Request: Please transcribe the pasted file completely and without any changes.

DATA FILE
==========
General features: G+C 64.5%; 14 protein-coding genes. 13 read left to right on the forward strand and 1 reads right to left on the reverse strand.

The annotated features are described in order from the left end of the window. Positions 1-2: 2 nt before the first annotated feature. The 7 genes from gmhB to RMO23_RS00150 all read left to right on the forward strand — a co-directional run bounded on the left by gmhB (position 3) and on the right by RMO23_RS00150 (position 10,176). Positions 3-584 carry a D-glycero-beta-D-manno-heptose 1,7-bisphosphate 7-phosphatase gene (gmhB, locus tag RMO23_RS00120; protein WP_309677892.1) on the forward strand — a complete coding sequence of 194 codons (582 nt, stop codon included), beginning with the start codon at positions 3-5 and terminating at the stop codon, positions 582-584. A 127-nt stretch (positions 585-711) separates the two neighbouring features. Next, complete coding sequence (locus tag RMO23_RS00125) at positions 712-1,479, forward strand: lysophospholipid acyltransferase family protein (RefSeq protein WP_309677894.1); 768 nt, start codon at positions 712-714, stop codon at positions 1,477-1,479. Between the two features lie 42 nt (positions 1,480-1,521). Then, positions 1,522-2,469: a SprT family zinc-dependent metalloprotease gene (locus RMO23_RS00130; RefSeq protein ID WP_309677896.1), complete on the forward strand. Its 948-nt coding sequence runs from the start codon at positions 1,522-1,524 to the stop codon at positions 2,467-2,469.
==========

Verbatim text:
General features: G+C 64.5%; 14 protein-coding genes. 13 read left to right on the forward strand and 1 reads right to left on the reverse strand.

The annotated features are described in order from the left end of the window. Positions 1-2: 2 nt before the first annotated feature. The 7 genes from gmhB to RMO23_RS00150 all read left to right on the forward strand — a co-directional run bounded on the left by gmhB (position 3) and on the right by RMO23_RS00150 (position 10,176). Positions 3-584 carry a D-glycero-beta-D-manno-heptose 1,7-bisphosphate 7-phosphatase gene (gmhB, locus tag RMO23_RS00120; protein WP_309677892.1) on the forward strand — a complete coding sequence of 194 codons (582 nt, stop codon included), beginning with the start codon at positions 3-5 and terminating at the stop codon, positions 582-584. A 127-nt stretch (positions 585-711) separates the two neighbouring features. Next, complete coding sequence (locus tag RMO23_RS00125) at positions 712-1,479, forward strand: lysophospholipid acyltransferase family protein (RefSeq protein WP_309677894.1); 768 nt, start codon at positions 712-714, stop codon at positions 1,477-1,479. Between the two features lie 42 nt (positions 1,480-1,521). Then, positions 1,522-2,469: a SprT family zinc-dependent metalloprotease gene (locus RMO23_RS00130; RefSeq protein ID WP_309677896.1), complete on the forward strand. Its 948-nt coding sequence runs from the start codon at positions 1,522-1,524 to the stop codon at positions 2,467-2,469.